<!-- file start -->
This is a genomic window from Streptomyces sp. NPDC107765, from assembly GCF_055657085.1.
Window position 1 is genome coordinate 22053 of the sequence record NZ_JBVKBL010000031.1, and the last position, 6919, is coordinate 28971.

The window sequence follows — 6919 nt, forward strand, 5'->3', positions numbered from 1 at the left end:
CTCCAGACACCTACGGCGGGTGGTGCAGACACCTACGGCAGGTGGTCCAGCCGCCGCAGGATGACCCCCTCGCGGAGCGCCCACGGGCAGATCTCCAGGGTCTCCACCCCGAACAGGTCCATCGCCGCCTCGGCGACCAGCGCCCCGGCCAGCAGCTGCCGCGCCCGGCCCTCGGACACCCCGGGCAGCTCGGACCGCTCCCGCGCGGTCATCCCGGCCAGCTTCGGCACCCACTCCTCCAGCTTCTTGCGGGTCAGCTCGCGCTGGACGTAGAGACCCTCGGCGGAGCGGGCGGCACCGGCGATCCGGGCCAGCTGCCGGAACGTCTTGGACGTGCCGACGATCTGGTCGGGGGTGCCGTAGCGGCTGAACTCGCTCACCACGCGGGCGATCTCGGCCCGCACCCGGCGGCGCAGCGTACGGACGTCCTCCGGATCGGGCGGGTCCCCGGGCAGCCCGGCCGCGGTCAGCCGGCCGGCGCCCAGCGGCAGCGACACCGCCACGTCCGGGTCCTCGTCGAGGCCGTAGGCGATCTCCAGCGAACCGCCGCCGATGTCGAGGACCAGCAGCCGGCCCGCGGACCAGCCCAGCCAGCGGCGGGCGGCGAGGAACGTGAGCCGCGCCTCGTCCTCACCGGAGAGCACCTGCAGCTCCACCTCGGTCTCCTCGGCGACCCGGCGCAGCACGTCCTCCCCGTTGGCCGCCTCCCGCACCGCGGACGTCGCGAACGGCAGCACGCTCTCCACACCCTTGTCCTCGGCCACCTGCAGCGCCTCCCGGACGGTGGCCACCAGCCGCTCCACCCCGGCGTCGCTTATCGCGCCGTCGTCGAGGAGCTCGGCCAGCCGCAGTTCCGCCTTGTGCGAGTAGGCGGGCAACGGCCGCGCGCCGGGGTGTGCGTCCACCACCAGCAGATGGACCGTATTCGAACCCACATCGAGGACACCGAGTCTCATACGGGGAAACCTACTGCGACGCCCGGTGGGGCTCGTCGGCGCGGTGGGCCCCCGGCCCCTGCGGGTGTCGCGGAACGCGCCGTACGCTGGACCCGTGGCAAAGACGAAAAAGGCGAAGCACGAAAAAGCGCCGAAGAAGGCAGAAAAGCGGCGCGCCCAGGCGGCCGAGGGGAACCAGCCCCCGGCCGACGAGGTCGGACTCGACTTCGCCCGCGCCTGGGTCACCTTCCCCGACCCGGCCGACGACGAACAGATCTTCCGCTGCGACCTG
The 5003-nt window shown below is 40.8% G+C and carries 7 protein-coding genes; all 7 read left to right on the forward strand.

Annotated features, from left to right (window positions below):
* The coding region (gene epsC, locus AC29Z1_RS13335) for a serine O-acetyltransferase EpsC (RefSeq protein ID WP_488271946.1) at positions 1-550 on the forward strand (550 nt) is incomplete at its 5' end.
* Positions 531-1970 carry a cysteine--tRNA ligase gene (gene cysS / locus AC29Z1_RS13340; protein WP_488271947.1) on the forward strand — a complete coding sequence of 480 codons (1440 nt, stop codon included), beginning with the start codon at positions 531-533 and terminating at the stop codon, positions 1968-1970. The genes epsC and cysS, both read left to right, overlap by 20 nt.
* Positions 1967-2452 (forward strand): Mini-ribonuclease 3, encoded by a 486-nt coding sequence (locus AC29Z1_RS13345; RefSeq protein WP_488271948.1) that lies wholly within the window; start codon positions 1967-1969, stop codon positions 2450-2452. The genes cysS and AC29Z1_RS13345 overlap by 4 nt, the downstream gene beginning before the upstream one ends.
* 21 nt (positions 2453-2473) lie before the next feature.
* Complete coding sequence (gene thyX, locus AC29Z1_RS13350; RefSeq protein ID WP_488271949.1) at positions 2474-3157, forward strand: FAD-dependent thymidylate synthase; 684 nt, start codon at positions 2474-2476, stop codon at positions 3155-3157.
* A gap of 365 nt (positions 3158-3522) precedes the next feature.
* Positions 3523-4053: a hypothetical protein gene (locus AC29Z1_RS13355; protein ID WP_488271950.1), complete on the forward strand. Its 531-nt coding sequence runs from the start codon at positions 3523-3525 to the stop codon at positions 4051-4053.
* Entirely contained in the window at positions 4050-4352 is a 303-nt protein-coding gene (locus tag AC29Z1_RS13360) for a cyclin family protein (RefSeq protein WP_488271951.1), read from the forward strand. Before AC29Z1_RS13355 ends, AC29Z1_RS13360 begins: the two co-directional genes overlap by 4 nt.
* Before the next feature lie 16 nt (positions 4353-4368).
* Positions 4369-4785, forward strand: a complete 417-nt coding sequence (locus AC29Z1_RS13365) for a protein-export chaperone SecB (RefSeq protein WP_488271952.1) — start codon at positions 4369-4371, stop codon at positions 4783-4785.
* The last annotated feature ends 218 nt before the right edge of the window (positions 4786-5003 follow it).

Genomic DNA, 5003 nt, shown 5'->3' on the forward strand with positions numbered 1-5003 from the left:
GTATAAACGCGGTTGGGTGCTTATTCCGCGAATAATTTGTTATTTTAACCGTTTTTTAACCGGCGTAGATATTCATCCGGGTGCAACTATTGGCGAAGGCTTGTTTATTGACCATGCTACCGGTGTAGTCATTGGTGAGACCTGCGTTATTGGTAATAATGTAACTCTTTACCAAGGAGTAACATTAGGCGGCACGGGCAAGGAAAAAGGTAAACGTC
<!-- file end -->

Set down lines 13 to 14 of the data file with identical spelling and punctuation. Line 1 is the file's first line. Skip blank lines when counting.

* Positions 3523-4053: a hypothetical protein gene (locus AC29Z1_RS13355; protein ID WP_488271950.1), complete on the forward strand. Its 531-nt coding sequence runs from the start codon at positions 3523-3525 to the stop codon at positions 4051-4053.
* Entirely contained in the window at positions 4050-4352 is a 303-nt protein-coding gene (locus tag AC29Z1_RS13360) for a cyclin family protein (RefSeq protein WP_488271951.1), read from the forward strand. Before AC29Z1_RS13355 ends, AC29Z1_RS13360 begins: the two co-directional genes overlap by 4 nt.